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Date:	Sat, 15 Sep 2007 11:51:08 -0600
From:	Andreas Dilger <adilger@...sterfs.com>
To:	Robin Humble <rjh@...a.utoronto.ca>
Cc:	Jeff Garzik <jeff@...zik.org>,
	Evgeniy Polyakov <johnpol@....mipt.ru>, netdev@...r.kernel.org,
	linux-kernel@...r.kernel.org, linux-fsdevel@...r.kernel.org
Subject: Re: Distributed storage. Move away from char device ioctls.

On Sep 15, 2007  12:20 -0400, Robin Humble wrote:
> On Sat, Sep 15, 2007 at 10:35:16AM -0400, Jeff Garzik wrote:
> >Lustre is tilted far too much towards high-priced storage,
> 
> many (most?) Lustre deployments are with SATA and md raid5 and GigE -
> can't get much cheaper than that.

I have to agree - while Lustre CAN scale up to huge servers and fat pipes,
it can definitely also scale down (which is a LOT easier to do :-).  I can
run a client + MDS + 5 OSTs in a single UML instance using loop devices
for testing w/o problems.

> interestingly, one of the ways to provide dual-attached storage behind
> a failover pair of lustre servers (apart from buying SAS) would be via
> a networked-raid-1 device like Evgeniy's, so I don't see distributed
> block devices and distributed filesystems as being mutually exclusive.

That is definitely true, and there are a number of users who run in
this mode.  We're also working to make Lustre handle the replication
internally (RAID5/6+ at the OST level) so you wouldn't need any kind of
block-level redundancy at all.  I suspect some sites may still use RAID5/6
back-ends anyways to avoid performance loss from taking out a whole OST
due to a single disk failure, but that would definitely not be required.

> >and needs improvement before it could be considered for mainline.

It's definitely true, and we are always working at improving it.  It
used to be in the past that one of the reasons we DIDN'T want to go
into mainline was because this would restrict our ability to make
network protocol changes.  Because our install base is large enough
and many of the large sites with mutliple supercomputers mounting
multiple global filesystems we aren't at liberty to change the network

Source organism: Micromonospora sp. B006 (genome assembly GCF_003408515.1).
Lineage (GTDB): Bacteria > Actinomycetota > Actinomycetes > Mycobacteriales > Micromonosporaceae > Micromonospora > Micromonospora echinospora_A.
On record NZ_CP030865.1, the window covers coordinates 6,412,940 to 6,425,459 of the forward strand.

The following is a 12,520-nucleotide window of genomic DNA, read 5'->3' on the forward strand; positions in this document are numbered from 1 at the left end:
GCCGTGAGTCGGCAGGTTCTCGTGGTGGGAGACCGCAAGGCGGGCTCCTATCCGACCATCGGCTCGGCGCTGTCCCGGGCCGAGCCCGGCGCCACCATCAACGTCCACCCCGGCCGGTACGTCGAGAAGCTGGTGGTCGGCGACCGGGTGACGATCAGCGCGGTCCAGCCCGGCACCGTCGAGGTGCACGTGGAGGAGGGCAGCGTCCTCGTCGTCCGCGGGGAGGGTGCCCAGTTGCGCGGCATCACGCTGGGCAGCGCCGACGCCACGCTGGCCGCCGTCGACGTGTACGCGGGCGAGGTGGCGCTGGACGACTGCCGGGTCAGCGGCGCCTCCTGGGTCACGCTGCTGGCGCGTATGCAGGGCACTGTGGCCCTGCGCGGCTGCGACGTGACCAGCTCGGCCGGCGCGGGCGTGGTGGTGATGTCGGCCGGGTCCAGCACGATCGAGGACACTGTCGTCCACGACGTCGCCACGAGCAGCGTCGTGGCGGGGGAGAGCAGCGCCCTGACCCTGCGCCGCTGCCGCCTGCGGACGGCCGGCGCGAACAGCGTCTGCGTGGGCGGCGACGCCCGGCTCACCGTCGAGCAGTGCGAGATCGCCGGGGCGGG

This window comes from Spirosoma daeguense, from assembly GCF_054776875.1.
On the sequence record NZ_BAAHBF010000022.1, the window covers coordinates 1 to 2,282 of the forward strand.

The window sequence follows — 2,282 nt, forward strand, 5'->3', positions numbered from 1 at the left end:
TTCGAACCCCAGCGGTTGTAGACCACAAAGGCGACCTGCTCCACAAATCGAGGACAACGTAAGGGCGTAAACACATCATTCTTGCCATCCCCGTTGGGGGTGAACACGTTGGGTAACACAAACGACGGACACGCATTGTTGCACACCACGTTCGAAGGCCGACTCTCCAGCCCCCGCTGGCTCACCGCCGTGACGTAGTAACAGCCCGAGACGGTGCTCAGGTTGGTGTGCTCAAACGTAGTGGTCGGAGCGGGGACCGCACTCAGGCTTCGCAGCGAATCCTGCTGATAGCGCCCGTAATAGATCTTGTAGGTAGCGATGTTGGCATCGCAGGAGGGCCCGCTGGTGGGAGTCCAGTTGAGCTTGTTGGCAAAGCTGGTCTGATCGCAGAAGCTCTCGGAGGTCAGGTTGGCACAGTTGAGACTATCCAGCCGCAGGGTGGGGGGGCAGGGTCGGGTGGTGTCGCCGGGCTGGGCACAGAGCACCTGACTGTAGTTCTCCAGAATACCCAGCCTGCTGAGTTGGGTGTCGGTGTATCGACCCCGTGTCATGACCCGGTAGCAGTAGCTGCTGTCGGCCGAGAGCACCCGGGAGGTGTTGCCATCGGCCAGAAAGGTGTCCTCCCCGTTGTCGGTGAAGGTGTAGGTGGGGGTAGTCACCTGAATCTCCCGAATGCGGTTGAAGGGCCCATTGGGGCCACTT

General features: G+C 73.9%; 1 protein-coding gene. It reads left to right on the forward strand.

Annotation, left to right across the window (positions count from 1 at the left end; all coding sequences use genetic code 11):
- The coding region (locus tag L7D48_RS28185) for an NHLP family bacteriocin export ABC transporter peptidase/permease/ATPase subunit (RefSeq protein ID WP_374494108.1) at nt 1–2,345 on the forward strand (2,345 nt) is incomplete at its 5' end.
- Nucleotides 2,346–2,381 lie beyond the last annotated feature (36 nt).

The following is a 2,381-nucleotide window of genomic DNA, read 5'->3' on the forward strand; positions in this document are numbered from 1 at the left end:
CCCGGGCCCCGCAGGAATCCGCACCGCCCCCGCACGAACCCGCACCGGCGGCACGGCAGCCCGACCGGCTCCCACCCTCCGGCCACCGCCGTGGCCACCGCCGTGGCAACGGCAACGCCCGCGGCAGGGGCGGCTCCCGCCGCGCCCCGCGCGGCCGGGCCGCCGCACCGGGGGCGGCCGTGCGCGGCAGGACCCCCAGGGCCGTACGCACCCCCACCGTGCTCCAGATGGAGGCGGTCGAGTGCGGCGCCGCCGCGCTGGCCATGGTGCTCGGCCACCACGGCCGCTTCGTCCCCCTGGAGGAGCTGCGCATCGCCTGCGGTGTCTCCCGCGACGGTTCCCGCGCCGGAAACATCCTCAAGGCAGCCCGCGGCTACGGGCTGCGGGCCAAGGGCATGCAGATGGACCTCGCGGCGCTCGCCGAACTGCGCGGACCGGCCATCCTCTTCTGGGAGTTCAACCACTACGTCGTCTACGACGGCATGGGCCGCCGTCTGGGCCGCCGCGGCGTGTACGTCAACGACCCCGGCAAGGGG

protocol at will anymore.  That said, we also have network protocol
versioning that is akin to the ext3 COMPAT/INCOMPAT feature flags, so
we are able to add/change features without breaking old clients

> from what I understand (hopefully I am mistaken) they consider a merge
> task to be too daunting as the number of kernel subsystems that any
> scalable distributed filesystem touches is necessarily large.

That's partly true - Lustre has its own RDMA RPC mechanism, but it does
not need kernel patches anymore (we removed the zero-copy callback and
do this at the protocol level because there was too much resistance to it).
We are now also able to run a client filesystem that doesn't require any
kernel patches, since we've given up on trying to get the intents and
raw operations into the VFS, and have worked out other ways to improve
the performance to compensate.  Likewise with parallel directory operations.

It's a bit sad, in a way, because these are features that other filesystems
(especially network fs) could have benefitted from also.

> roadmaps indicate that parts of lustre are likely to move to userspace
> (partly to ease solaris and ZFS ports) so perhaps those performance
> critical parts that remain kernel space will be easier to merge.

This is also true - when that is done the only parts that will remain
in the kernel are the network drivers.  With some network stacks there
is even direct userspace acceleration.  We'll use RDMA and direct IO to
avoid doing any user<->kernel data copies.

Cheers, Andreas
--
Andreas Dilger
Principal Software Engineer
Cluster File Systems, Inc.

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